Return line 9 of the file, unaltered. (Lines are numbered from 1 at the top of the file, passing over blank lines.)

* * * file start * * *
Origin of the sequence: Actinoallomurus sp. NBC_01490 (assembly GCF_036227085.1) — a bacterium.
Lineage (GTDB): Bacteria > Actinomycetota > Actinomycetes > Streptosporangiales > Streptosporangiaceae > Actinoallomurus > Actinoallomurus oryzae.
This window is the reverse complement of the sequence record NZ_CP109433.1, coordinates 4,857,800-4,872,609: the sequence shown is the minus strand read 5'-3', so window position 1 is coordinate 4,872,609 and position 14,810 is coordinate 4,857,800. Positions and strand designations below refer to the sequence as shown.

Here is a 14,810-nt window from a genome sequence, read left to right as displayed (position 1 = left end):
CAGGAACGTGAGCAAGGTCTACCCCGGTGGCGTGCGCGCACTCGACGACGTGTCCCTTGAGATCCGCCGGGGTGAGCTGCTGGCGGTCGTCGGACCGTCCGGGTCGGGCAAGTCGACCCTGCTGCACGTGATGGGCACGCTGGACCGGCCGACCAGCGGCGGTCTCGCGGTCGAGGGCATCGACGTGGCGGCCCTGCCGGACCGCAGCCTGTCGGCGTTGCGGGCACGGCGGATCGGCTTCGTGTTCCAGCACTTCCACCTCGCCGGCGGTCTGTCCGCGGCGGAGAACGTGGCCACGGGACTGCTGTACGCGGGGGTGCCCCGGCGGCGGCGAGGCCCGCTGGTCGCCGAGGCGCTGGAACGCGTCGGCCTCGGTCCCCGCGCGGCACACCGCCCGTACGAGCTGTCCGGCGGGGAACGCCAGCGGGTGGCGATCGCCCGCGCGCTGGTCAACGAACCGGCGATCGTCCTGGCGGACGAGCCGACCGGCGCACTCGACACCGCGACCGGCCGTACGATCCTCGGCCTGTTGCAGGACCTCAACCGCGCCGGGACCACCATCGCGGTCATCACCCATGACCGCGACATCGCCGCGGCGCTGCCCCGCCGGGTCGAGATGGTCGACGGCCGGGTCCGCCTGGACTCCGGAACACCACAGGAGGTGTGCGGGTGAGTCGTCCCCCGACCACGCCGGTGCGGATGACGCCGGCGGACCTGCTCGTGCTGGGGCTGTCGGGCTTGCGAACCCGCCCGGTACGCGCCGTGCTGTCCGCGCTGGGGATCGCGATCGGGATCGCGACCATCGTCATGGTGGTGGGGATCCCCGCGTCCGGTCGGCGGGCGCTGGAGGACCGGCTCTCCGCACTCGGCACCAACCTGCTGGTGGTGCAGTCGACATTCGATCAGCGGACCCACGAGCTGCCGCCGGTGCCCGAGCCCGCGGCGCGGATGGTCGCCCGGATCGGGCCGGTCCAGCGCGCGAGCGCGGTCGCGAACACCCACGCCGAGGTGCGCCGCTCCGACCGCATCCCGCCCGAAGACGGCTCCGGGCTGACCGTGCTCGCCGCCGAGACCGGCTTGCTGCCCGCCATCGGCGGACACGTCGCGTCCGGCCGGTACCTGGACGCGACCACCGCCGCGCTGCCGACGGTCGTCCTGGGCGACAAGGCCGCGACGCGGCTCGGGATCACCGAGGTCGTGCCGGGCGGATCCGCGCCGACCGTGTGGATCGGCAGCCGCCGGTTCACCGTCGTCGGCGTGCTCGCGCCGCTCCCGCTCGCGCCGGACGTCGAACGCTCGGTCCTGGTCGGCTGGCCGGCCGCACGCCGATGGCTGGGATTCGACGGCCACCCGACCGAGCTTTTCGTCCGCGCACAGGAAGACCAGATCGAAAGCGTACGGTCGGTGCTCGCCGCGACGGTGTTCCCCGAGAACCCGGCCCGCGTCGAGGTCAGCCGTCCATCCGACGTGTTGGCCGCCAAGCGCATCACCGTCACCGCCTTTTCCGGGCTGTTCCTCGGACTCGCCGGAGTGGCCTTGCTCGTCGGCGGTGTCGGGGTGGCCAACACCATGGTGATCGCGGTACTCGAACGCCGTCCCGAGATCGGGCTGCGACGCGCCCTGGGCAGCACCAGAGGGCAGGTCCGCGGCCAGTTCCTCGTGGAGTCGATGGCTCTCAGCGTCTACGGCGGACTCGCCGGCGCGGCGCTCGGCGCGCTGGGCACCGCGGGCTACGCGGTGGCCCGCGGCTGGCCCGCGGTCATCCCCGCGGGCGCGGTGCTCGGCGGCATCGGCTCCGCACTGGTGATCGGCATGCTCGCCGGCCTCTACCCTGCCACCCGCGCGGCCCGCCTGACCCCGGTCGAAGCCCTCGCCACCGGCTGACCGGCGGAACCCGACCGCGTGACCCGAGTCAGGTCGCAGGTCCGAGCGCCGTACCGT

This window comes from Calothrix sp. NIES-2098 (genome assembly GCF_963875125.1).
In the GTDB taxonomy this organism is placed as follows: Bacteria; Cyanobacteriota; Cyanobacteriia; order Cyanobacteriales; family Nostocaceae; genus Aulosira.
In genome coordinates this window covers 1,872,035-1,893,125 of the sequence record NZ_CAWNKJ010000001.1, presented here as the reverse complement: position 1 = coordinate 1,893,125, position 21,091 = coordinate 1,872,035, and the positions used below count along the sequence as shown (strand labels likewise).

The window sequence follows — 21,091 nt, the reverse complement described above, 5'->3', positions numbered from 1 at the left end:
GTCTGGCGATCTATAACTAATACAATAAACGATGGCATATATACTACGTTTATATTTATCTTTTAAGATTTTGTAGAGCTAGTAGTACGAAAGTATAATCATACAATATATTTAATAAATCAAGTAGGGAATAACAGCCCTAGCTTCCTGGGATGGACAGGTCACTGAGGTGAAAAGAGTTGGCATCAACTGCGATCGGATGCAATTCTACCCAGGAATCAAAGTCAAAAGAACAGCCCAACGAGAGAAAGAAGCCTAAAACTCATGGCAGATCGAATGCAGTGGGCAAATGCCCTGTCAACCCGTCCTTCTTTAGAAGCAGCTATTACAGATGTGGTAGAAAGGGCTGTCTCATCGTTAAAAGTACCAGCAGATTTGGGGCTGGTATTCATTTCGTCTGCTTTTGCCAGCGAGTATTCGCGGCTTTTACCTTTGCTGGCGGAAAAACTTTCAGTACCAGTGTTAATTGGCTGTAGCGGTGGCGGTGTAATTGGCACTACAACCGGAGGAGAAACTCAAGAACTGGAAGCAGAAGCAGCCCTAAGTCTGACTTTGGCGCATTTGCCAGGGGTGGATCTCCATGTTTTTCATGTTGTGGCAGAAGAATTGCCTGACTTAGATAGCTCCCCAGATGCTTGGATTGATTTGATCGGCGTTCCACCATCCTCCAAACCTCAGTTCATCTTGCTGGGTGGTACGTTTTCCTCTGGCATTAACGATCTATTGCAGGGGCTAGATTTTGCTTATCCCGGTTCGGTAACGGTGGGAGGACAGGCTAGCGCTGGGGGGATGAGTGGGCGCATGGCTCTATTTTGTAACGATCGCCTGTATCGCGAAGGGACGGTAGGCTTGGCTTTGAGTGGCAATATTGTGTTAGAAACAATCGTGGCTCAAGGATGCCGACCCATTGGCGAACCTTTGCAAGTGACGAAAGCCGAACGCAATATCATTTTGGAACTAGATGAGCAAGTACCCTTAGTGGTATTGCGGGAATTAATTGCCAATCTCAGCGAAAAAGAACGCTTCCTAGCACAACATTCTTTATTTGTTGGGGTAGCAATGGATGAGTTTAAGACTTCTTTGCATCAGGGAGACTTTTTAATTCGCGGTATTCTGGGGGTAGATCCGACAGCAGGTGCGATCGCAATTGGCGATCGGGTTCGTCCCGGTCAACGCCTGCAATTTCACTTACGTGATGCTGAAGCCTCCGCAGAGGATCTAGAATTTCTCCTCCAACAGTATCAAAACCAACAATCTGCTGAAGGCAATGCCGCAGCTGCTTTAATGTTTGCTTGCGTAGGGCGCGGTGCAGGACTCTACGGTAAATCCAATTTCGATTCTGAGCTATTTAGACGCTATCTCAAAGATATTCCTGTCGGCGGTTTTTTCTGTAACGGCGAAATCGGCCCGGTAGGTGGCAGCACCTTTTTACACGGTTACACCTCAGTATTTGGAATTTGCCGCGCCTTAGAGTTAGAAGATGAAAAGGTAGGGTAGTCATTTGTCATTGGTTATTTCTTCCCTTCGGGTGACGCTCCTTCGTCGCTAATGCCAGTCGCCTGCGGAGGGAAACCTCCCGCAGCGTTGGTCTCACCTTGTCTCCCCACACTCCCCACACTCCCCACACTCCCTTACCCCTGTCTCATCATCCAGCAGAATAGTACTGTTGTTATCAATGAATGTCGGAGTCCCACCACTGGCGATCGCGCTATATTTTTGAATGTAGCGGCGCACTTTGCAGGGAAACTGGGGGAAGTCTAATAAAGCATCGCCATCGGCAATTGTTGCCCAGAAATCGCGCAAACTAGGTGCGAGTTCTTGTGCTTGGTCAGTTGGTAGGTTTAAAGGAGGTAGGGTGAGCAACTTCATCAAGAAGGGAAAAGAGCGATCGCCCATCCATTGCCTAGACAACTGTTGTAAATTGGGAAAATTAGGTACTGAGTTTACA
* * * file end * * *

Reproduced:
The window sequence follows — 21,091 nt, the reverse complement described above, 5'->3', positions numbered from 1 at the left end: